I had never shot an image at 1/3200 of a second in... (show quote)


Should we assume you were shooting in an automatic mode of some type? I can accept your shutter speed and your ISO but why the f/2? Your depth of field at the distance isn't very deep. Your image does not suffer from softness. Looks as though you have caught on to some of the "tricks" you sought. Very nice photograph, good composition and exposure. 135mm offers great opportunities in doors, don't you think?

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Nov 24, 2021 08:52:47   #
david vt Loc: Vermont
 
Hi Shooter41

First, really good shot. Nice composition. Nice and tight (though from this device I don’t know if that was SOOC or cropped). Focus was spot on. That you had and used f2 contributed nicely to the shot, and brings even more attention to you spot-on focus given the extremely shallow DOF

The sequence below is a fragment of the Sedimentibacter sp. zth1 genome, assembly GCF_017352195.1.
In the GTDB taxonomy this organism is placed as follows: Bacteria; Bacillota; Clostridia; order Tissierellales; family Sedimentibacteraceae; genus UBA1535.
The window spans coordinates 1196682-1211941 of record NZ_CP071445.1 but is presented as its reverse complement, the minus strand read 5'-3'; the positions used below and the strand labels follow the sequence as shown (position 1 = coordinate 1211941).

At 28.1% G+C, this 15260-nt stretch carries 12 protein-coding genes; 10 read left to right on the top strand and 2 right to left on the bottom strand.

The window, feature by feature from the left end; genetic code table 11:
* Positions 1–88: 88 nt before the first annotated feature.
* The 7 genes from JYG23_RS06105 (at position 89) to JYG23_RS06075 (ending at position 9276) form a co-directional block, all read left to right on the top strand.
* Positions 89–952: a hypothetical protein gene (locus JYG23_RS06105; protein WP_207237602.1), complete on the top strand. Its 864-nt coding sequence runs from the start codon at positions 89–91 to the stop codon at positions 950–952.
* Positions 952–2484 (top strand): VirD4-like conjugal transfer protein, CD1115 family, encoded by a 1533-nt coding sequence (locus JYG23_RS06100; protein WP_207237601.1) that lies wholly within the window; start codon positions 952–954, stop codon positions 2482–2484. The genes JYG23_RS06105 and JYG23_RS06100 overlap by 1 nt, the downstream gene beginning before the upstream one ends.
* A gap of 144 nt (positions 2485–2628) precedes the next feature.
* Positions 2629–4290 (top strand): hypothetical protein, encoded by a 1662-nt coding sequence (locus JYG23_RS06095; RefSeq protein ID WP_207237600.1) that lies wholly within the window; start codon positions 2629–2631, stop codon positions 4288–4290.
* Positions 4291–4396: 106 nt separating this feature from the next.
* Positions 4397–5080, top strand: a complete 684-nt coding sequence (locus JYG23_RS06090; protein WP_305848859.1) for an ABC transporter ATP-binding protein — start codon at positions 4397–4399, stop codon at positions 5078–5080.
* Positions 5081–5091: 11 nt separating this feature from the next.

Agree with the comments that 3200 SS may be more than you need, and you may be able get away with less. If you were to gain back a stop, you could then decide if you wanted to use it to lower ISO or got to a higher f stop for slightly more DOF. It also depends on how your image will be used. If shrunk down for online publication might give a different answer than a blown up print

If you can get to another practice, you might do a controlled experiment with all 3 combinations (your current and the two above), compare the results, and see what YOU like best for what you want to accomplish

Keep shooting, and I (we) look forward to hearing more from your journey

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Nov 24, 2021 10:55:03   #
Dan5000 Loc: New Hampshire
 
This was shot at 1250 sec f5.56 and Iso 3200. on an older canon7d (I realize this is outdoors}
There is some noise, but it is often necessary to bump up the iso to get the shot.

Dan